To Go Past the “If Only”! Great Wisdom from a Friend – A New Poem by Heidi Garnett

Canadian Poet Heidi Garnett

Footnote to a Letter Sent to a Friend Upon the Death of a Great Man

Strange how beautiful when we are diaphanous…
—Patrick Lane

And I wanted to add he loved you.
I hope you know this, really know it in your heart.
I say this knowing the fault was also mine
for not letting myself receive a love that big
and wholly embrace my own greatness. I say this
knowing greatness has nothing to do with others,
only ourselves. Nor is it prideful,
or even humble. It just is,
like a hinge attached to a small wooden door
set in Christ’s chest, like the left hand
typing with one finger, like love,
though not an ordinary love,
but one which Orpheus might sing of.

Today I walk the valley’s dry hills.
How strange the juniper with its stiff needles
and blue-grey berries, taste of dust,
of death, a life given,
then taken. The deer with heads lifted
watch from a distance. Frozen into mere outline,
stone, they ask nothing of me.
I shift my gaze, look beyond them
to the lake, the way water fits itself
to whatever holds it. If only
I could see without looking. If only
I could hear without listening, deaf to all,
but the merest whisper. If only
I could find the key to unlock the little door
set in my chest.

Heidi Garnett, unpublished 2019. With permission.

What a gift this poem is. What a gift when I first read it a few weeks ago. This poem by Heidi Garnett, written in response to a sharing to her and some others over my on-going sense of grief over the death of my mentor and friend Patrick Lane this past March. My sadness and confusion. And I share this here because I know others in my poetry tribe continue to mourn his death. Only a few days ago a friend emailed to say he brings Patrick along with him as he walks in the woods with his dog. That grieving.

I am grateful to Heidi’s poem for many reasons: for its consolation and wisdom, yes but especially for its skillful construction. So much poetic mastery in this poem of Heidi’s. Its construction so deliberate and precise. The shock of that first line starting as it does with a coordinating conjunction, and. This link to a conversation outside of the poem.  How that grabs my attention, Yanks me right inside the poem. And the repetitions of the indicative this. And the way the poem’s two stanza’s break the poem in half. A device that American poet Carl Phillips calls a bivalve poem. One hinged in the middle. And it doesn’t have to be hinged through a stanza break but by a shift in in the poem’s direction or leap to another way of opening up wider the meaning of the first half. And this a marvel of construction: her poem is not only literally hinged but also is a concrete reflection of the central image in the poem, the hinge set in Christ’s chest.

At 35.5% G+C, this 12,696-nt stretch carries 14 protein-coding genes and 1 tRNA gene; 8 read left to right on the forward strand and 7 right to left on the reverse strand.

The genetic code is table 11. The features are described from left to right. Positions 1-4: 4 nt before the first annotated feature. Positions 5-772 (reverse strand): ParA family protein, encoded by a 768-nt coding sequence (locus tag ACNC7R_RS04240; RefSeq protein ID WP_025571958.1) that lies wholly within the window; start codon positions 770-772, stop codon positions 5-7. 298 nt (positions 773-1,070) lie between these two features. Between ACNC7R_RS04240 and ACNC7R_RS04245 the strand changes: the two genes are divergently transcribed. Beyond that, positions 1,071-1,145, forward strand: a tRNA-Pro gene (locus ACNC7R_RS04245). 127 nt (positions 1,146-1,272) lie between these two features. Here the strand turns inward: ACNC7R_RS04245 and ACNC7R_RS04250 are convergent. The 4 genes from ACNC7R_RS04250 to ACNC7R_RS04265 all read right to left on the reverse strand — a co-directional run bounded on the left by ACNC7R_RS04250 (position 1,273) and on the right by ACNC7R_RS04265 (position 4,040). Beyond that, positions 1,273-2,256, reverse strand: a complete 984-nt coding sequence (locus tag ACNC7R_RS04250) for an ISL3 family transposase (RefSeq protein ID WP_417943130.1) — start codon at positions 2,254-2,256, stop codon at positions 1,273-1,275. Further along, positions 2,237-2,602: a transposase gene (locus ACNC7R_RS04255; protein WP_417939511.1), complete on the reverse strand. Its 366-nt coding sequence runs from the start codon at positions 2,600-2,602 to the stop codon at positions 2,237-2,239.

The other device Heidi uses is to bring the meaning of the poem back to her narrator. To make this also a poem of consolation and advice to her! This is not just some wise guru pontificating to a friend. It is someone struggling with the same challenge of self-love and acceptance. Of acknowledging her own greatness. This makes the advice so much more real and effective.

And what a shift in the second half of the poem. A first half of thirteen lines and second of fifteen.  From a place of consolation and advice, of thinking and the introduction of the metaphor of the hinge in the first half, she moves so unexpectedly to concrete description. To a particular geographical place. This extraordinary evocation of dryness, of life, in some way, arrested. Images so full of grief and loss which connect back to the first half of the poem. And then she brings us to the image of water. Fluid, wet and life giving. And now for me this poem becomes the water shifting around not just the narrator’s shape but as a reader, my shape. Buoying me. Refreshing me. And those final lines: so intimate. So full of yearning.  Wanting to unlock the door to a place of self-acceptance, of self-love. But she does not give us cheap grace by the door miraculously opening. She gives us that wonderful conditional: if only. If only!

For me Heidi’s poem is such a salve but also a warning to my own sense of inadequacy, of self doubt. Was I worthy of my friendship with Patrick? And Heidi’s answer, of course. But more important how to embrace our own greatness. To know, yes, we are enough. To know that we can find the key to that hinged door. That we can, we must: I can, I must travel beyond the if only!


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